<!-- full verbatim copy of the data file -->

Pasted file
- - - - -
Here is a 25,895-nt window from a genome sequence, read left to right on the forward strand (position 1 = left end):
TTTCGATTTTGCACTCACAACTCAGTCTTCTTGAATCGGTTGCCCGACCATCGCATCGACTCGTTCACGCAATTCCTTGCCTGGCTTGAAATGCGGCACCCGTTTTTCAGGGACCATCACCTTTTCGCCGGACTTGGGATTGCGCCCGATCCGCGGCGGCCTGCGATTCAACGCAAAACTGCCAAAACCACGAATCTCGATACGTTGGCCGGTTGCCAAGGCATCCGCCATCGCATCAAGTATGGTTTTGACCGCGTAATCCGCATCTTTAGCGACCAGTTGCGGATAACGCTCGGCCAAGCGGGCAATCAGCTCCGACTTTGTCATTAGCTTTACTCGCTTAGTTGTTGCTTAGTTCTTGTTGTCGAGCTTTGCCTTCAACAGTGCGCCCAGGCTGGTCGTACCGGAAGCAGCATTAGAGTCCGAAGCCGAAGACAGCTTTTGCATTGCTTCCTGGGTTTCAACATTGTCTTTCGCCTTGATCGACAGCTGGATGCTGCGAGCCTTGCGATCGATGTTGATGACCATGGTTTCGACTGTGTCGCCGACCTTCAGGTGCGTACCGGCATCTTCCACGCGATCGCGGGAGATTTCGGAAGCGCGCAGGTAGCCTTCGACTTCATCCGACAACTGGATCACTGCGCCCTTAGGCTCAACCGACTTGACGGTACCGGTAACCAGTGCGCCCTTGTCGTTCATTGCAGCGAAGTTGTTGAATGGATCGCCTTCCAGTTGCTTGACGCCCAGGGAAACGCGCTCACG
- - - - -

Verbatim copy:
Here is a 25,895-nt window from a genome sequence, read left to right on the forward strand (position 1 = left end):
TTTCGATTTTGCACTCACAACTCAGTCTTCTTGAATCGGTTGCCCGACCATCGCATCGACTCGTTCACGCAATTCCTTGCCTGGCTTGAAATGCGGCACCCGTTTTTCAGGGACCATCACCTTTTCGCCGGACTTGGGATTGCGCCCGATCCGCGGCGGCCTGCGATTCAACGCAAAACTGCCAAAACCACGAATCTCGATACGTTGGCCGGTTGCCAAGGCATCCGCCATCGCATCAAGTATGGTTTTGACCGCGTAATCCGCATCTTTAGCGACCAGTTGCGGATAACGCTCGGCCAAGCGGGCAATCAGCTCCGACTTTGTCATTAGCTTTACTCGCTTAGTTGTTGCTTAGTTCTTGTTGTCGAGCTTTGCCTTCAACAGTGCGCCCAGGCTGGTCGTACCGGAAGCAGCATTAGAGTCCGAAGCCGAAGACAGCTTTTGCATTGCTTCCTGGGTTTCAACATTGTCTTTCGCCTTGATCGACAGCTGGATGCTGCGAGCCTTGCGATCGATGTTGATGACCATGGTTTCGACTGTGTCGCCGACCTTCAGGTGCGTACCGGCATCTTCCACGCGATCGCGGGAGATTTCGGAAGCGCGCAGGTAGCCTTCGACTTCATCCGACAACTGGATCACTGCGCCCTTAGGCTCAACCGACTTGACGGTACCGGTAACCAGTGCGCCCTTGTCGTTCATTGCAGCGAAGTTGTTGAATGGATCGCCTTCCAGTTGCTTGACGCCCAGGGAAACGCGCTCACG